Frequently Asked Questions

A web service enables machine-to-machine communication by providing a standardized way to use interfaces from remote systems.
Therefore, data is exchanged and functions are called up on remote computers. Each web service has a Uniform Resource Identifier (URI) which uniquely identifies it.

Furthermore, each web service has an interface description, the so called web service API (application programming interface) which describes all provided functionalities and defines how to interact with the web service.

Web services can be implemented in different ways. The most common are:
REST-APIs (Representational State Transfer) and
SOAP-Services (Simple Object Access Protocol).

The DACHSER web services follow the REST paradigm as it offers more flexibility to the web service consumer. Additionally in contrast to SOAP, all request parameters are contained in the query or in the request header section.

The web service response is an optimized JSON structure without any overhead.

It is possible to test an API from this Developer Portal.

When looking at the details of an API you will see a table of the operations contained in the API. This will show what method they are (GET, POST, PUT, DELETE, PATCH, HEAD or OPTIONS) and what path the Resource uses.

If you click on the Resource you will see more information about it, what parameters it might take, what it returns, what possible return codes it might use and what they mean.

There is also a 'CALL OPERATION' button which enables you to try the Resource out direct from the Developer Portal.

If the API requires a client ID or a client secret for identification then you can specify these at the top of the 'Try' section.

A plan is collection of API resources or subsets of resources from one or more API. A plan can contain a mixture of HTTP GET, PUT, POST, and DELETE verbs from different APIs or it can contain all the GET verbs from various APIs. A plan can have a common rate limit for all the resources or each resource can have a different rate limit. Rate limits specify how many requests an application is allowed to make during a specified time interval.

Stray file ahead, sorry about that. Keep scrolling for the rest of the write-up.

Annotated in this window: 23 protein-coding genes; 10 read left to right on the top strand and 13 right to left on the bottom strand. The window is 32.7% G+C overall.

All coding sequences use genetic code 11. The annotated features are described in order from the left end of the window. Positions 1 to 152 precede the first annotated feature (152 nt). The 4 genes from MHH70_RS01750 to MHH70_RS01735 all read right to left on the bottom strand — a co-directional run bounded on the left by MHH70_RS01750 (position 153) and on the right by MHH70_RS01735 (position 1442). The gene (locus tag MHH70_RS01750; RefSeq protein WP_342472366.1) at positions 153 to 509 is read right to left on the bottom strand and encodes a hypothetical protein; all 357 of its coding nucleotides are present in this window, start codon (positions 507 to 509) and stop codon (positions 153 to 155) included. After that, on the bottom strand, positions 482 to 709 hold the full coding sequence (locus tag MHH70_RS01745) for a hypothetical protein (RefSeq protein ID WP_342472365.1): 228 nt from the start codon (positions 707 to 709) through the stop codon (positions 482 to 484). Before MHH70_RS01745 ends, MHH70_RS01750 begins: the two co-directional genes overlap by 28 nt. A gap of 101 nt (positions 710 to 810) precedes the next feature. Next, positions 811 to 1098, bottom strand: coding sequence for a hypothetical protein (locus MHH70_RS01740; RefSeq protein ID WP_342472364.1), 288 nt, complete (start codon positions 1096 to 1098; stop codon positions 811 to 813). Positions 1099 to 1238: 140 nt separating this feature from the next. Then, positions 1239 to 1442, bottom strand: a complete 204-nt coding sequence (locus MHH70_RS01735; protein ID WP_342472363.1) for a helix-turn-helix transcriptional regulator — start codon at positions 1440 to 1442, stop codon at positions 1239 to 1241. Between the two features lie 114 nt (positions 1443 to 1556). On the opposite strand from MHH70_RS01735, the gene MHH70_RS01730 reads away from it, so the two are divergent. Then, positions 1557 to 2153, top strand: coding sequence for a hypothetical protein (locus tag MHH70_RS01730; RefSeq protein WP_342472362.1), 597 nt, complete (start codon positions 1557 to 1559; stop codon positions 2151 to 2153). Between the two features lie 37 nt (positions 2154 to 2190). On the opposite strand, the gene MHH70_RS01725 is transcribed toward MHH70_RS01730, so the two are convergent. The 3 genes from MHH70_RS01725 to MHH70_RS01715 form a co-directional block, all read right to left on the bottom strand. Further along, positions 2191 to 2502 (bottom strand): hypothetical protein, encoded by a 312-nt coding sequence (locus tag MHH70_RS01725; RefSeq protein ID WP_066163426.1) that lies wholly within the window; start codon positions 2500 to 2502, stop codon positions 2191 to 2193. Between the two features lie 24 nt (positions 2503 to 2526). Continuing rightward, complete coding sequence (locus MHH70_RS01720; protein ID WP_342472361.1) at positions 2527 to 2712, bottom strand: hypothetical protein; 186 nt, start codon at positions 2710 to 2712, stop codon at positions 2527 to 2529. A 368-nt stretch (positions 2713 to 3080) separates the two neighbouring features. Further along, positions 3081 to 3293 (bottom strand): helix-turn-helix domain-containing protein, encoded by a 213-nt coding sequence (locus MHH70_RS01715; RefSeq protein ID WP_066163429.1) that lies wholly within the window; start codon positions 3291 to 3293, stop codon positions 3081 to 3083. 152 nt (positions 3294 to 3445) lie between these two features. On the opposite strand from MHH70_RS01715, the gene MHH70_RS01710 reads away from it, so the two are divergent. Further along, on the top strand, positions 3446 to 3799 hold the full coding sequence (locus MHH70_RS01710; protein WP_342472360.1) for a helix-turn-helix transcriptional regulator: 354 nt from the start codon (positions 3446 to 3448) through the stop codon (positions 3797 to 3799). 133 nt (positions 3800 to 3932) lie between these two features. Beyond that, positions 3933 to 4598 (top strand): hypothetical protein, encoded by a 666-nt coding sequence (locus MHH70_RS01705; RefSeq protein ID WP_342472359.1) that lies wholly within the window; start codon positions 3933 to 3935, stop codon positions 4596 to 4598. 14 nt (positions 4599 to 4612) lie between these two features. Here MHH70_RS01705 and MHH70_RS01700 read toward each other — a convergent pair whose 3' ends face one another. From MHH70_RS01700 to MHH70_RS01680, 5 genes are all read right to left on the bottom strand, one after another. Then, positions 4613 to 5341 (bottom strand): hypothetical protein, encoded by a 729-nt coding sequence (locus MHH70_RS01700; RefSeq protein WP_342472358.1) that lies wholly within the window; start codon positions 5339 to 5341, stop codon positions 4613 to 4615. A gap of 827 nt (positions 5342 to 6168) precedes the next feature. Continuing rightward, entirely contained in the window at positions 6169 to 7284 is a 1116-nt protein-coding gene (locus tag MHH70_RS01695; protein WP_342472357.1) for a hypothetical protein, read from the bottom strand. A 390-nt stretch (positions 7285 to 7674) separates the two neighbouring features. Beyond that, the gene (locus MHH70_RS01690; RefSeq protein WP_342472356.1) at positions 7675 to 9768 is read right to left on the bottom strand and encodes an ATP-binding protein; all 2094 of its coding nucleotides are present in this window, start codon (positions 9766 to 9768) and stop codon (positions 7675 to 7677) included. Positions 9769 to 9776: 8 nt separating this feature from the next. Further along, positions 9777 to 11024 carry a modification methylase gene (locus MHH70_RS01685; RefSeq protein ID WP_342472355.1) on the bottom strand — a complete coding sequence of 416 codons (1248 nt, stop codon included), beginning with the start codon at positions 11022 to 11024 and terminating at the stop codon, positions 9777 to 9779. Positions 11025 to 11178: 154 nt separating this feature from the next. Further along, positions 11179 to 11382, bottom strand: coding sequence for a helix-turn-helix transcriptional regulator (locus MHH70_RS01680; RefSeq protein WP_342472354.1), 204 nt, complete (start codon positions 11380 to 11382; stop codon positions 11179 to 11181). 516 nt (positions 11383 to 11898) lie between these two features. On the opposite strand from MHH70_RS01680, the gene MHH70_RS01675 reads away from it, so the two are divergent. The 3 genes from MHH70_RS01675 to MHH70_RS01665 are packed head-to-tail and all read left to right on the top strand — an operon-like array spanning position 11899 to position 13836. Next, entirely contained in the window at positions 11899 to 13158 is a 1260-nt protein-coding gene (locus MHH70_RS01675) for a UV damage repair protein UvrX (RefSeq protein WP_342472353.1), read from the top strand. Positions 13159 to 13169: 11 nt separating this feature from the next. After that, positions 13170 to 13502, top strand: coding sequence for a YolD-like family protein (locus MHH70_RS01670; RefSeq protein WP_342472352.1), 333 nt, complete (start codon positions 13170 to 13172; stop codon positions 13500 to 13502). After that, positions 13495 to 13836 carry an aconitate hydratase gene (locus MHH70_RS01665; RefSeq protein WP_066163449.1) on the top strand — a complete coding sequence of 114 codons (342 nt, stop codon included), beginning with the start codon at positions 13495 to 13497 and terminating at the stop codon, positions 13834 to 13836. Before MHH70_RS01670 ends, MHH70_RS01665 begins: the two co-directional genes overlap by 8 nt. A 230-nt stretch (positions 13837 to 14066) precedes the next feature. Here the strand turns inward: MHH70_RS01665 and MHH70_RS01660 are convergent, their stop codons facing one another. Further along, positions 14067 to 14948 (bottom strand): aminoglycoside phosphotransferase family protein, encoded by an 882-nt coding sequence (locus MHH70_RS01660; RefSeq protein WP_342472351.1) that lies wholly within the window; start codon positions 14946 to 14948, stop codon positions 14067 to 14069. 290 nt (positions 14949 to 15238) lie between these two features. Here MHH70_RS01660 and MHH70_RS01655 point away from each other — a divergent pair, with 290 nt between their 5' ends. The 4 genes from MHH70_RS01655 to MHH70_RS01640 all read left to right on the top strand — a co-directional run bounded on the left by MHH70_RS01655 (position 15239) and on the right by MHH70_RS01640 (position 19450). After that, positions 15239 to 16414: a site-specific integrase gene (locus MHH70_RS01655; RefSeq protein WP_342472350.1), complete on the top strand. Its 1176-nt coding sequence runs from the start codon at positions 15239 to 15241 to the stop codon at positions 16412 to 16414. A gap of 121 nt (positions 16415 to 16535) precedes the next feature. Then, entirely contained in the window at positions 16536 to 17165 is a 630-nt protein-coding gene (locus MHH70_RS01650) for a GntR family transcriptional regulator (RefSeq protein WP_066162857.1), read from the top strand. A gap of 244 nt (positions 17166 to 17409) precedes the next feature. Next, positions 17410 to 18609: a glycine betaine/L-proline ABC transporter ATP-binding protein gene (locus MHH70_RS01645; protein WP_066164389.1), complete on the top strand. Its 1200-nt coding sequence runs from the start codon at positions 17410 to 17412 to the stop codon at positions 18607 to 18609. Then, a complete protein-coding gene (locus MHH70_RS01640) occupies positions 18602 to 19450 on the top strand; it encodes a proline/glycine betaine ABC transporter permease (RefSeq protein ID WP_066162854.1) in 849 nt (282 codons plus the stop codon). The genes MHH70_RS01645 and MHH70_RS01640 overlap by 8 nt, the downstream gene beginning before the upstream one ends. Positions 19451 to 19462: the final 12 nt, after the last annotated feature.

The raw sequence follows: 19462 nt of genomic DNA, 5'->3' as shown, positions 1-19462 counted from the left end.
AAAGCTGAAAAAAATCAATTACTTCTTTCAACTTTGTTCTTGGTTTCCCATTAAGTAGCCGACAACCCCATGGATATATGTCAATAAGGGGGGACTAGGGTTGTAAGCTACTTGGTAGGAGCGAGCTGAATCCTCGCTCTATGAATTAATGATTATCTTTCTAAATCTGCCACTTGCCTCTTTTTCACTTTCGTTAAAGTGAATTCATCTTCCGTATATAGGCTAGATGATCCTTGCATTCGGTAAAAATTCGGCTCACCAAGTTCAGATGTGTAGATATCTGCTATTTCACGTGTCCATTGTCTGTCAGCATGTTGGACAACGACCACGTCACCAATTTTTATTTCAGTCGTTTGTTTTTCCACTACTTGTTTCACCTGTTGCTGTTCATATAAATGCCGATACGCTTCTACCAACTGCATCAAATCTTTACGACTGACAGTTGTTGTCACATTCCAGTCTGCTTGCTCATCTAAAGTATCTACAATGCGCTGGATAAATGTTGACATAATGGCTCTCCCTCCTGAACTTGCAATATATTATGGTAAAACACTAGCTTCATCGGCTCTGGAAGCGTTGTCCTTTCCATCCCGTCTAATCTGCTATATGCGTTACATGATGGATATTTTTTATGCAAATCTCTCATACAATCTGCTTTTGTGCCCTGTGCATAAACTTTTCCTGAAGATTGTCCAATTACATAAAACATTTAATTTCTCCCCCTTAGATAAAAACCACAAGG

Use this Developer Portal to browse the different plans that are available to you and select a plan that is most suitable for your requirements. Some plans have restricted access that you must request access to use. When you submit your request, the organization is notified, the API administrator assesses your request and they might contact you for more details. Other plans are available to use straight away.

In computing, the robustness principle is a design guideline for software:

Be conservative in what you do, be liberal in what you accept from others

The principle is also known as Postel's law, after Jon Postel, who wrote in an early specification of TCP In other words, programs that send messages to other machines (or to other programs on the same machine) should conform completely to the specifications, but programs that receive messages should accept non-conformant input as long as the meaning is clear.

(extract from https://en.wikipedia.org/wiki/Robustness_principle)

When you add an application you are provided with a client ID and client secret for the application. You must supply the client ID when you call an API that requires you to identify your application by using a client ID, or a client ID and client secret.

Once logged, to register an application click on 'MY SUBSCRIPTIONS' in the main menu and then click on the '+ CREATE NEW APP' link. Once you have provided an application name, description, etc you will be shown your application client ID and client secret.

Make a note of your client secret because it is only displayed once. You must supply the client secret when you call an API that requires you to identify your application by using a Client ID and Client secret.